Another technique used to powerful effect is the editing. There's a strong cinematic influence at work here, and scenes are often explored and developed by thoughtful editing and quick and cleverly positioned cuts that speed up movement by taking us from location to location. It both looks good and allows the developer to keep the experience lean at the same time, and although it doesn't feel like a particularly pacey game, it does have good pacing. The cinematic framing of many scenes also allows the cel-shaded visuals to shine, and the sometimes sombre portrayal of rural North America benefits gratefully from the clever use of colour.
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Virginia's two main characters are both female (although you see through the eyes of only one of them), which sad to say makes it the exception, not the norm, but it's another thoughtful decision that shows the careful consideration that has gone into every facet of the game. Given the FBI link and some of the imagery in the game, Silence of the Lambs springs to mind more than once. The influences are writ clear, but that doesn't mean that there aren't surprises to experience. There's plenty of eye-opening moments, and you'll often find yourself questioning what is real as the lines are often blurred.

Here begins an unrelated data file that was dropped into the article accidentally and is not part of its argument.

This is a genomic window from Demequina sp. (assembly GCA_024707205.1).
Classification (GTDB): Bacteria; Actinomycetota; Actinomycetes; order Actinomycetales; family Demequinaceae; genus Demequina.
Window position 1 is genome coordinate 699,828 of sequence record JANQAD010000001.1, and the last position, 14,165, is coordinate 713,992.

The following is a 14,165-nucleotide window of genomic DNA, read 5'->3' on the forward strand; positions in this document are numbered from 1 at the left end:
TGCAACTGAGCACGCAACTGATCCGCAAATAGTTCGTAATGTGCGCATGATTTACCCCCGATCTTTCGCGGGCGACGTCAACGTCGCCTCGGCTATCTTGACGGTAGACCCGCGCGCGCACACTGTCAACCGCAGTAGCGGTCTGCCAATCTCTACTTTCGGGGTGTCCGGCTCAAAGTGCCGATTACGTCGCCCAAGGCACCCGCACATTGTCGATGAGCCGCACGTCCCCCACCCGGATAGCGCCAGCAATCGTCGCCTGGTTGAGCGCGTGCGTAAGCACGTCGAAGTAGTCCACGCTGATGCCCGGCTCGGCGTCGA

So much thought has gone into the narrative; what is revealed directly to the player, and what is implied or left open to interpretation. There's nothing definitive here, and it's refreshing to be given so much freedom to explore a story on your own terms. From a mechanical perspective it might not offer much in the way of autonomy, the way you move and interact, but at least that isn't a trend that continues into the story. Your exposure to events ensures a growing understanding of circumstances surrounding the mystery. However, we're also fully aware that some people won't appreciate its ambiguous nature, and the not-knowing will no doubt irk a few (although for what it's worth, we found a second play-through clarified a lot).
It's hard to shake the feeling that Virginia won't be for everyone, that some people will question the lack of interaction or bemoan the on-rails approach to gameplay, and that's fine, no game can be everything to everyone. Virginia sits a strange place where it borrows ideas in almost equal measure from gaming and cinema/television, and the resulting experience may well prove divisive. But that's not the case for us. We thought it an interesting and worthwhile experience that reaped the benefits of some very clever design decisions. Perhaps Variable State could've been a bit tighter on the leash when it came to guiding us towards some of the less obvious story beats, but that's a fairly tricky tightrope to walk and on the whole we thought they did a good job. This a strange, obscure and challenging piece of interactive entertainment, but at the same it's also intriguing, thoughtful and full of heart. You might not have hold of the wheel for most of your journey through Virginia, but doesn't mean that you should expect an easy ride.